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Grantland: How the Ravens Will Try to Contain Colin Kaepernick...

Discussion in 'NFL Zone' started by dwmyers, Jan 31, 2013.

  1. dwmyers

    dwmyers Well-Known Member

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    Chris Brown and another excellent article on San Francisco's Pistol, and how Balt might stop/slow it down..

    http://www.grantland.com/blog/the-t...ernick-and-the-diversity-of-the-49ers-offense

    Excerpt:

  2. SkinsHokieFan

    SkinsHokieFan Well-Known Member

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    This is a must read article. Chris Brown has done a great job on his blog the past few years talking about the brilliance of the pistol being married with the read option

    This is why the Panthers, Redskins, 49ers, and Seahawks will continue to run elements of this and have success with it over the next few years
  3. InmanRoshi

    InmanRoshi Zone Scribe

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    My issue about the "pistols" long term success is with this...


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    What's going to happen when defensive coaches spend the entire offseason drilling it into John Abraham's head that rather than allow himself to be passively "blocked" by Kaepernick's read to just charge the QB and obliterate him like a heat seeking missile. Yes, Kaepernick can then option off the to Gore, and perhaps the play result might be a nice gain, but after about 3-4 plays resulting in your QB having to be scraped off the turf with a snow shovel are you going to stick with it for the rest of the game?
  4. SkinsHokieFan

    SkinsHokieFan Well-Known Member

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    Thats what the Bengals did against the Redskins. Probably the one game where RG3 got hammered in the read option despite not having the ball.

    The solution was simple. Once the ball was given to Morris, RG3 would simply circle back with his hands in the air, essentially saying "I don't have the ball"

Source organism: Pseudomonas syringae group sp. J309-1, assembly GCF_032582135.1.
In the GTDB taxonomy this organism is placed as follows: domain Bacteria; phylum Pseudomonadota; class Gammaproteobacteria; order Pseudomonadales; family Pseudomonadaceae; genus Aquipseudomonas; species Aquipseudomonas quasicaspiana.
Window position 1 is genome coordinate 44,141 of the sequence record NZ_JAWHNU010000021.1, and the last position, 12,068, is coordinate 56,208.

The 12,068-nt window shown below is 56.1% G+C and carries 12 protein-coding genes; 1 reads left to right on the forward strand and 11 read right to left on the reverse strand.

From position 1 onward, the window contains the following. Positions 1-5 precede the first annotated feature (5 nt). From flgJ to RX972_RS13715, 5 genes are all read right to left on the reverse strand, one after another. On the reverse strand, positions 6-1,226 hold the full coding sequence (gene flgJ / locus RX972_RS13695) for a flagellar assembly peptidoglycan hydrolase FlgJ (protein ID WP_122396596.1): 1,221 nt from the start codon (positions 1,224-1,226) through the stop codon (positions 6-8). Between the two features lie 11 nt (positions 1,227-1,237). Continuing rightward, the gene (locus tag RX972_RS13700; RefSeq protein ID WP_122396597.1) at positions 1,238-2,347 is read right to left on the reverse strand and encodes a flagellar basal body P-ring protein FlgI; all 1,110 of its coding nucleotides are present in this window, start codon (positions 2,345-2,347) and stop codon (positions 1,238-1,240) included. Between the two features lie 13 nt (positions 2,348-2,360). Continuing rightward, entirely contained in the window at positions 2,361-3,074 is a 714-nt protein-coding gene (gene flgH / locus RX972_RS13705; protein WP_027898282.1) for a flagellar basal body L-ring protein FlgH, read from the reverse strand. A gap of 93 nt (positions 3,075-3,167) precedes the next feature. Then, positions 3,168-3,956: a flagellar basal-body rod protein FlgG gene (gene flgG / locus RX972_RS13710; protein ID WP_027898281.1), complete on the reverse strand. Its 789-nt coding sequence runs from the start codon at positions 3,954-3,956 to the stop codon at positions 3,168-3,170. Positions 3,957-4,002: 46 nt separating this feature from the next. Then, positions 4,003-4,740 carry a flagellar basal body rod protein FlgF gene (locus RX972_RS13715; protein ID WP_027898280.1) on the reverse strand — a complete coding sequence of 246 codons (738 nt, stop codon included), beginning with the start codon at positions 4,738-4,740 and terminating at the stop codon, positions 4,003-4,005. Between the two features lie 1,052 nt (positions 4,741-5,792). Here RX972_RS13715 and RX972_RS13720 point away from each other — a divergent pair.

DE's wouldn't touch him. From that point on his most vicious hits took place in the pocket on traditional passing plays
  5. Yakuza Rich

    Yakuza Rich Well-Known Member

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    I believe that the read option will become extinct in the next 3 to 4 years even with the pistol in the NFL. We have seen so many types of offensive schemes that promote a running QB and it gets figure out in the pros sooner or later. I think people underestimate how smart NFL coaches are from a schematic standpoint.

    However, I think what we'll see is more pistol without the read option. It allows the QB to not have to operate under center and a better way for the running to run and to utilize play-action.





    YR
  6. InmanRoshi

    InmanRoshi Zone Scribe

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    Also the amount of time NFL players put into film work and preperation. It's a far cry from college where NCAA limits coaches to only 20 hours a week with their players.
  7. Yakuza Rich

    Yakuza Rich Well-Known Member

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    I found an old post from last year where I discuss the detriments of the spread 'em out and pass the ball all over the place.

    http://cowboyszone.com/forums/showpost.php?p=4368370&postcount=13

    At the end, I discuss how teams need to have more of a balanced attack in order to save their defensive players from being on the filed so much for the season and getting injured come playoff time.

    And that the coach that seems to have figured it out was....Jim Harbaugh.

    That was when Alex Smith was the QB. And the Grantland article discusses Bill Walsh stating that there is no more innovative running schemes. I saw Harbaugh using innovative running plays last year. Although some of that was just going back to some old running plays like traps and wham blocks.

    I just think that the running QB has never really lasted in this game. To win in the NFL, the QB has to beat teams consistently by throwing the ball in the pocket. If you get somebody like Steve Young, who could beat teams from the pocket, then outside the pocket with his arm and if all else fails run with his legs for a first down, you're getting the ideal situation IMO. But, if he's a designed runner, that usually gets figured out sooner or later.







    YR
  8. Yakuza Rich

    Yakuza Rich Well-Known Member

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    Sure.

    But, I don't think most college coaches are nearly as talented and as smart as pro coaches. I remember Dr. Z writing an article about asking Bill Walsh (there's that name, again) about the differences in college coaching when he went back to Stanford.

    Walsh said that years ago when he was in college coaching they would have coaching conferences and seminars and it would be almost all about coaching techniques, schemes, etc. When he came back to Stanford, those seminars and conferences were almost exclusively about recruiting.







    YR

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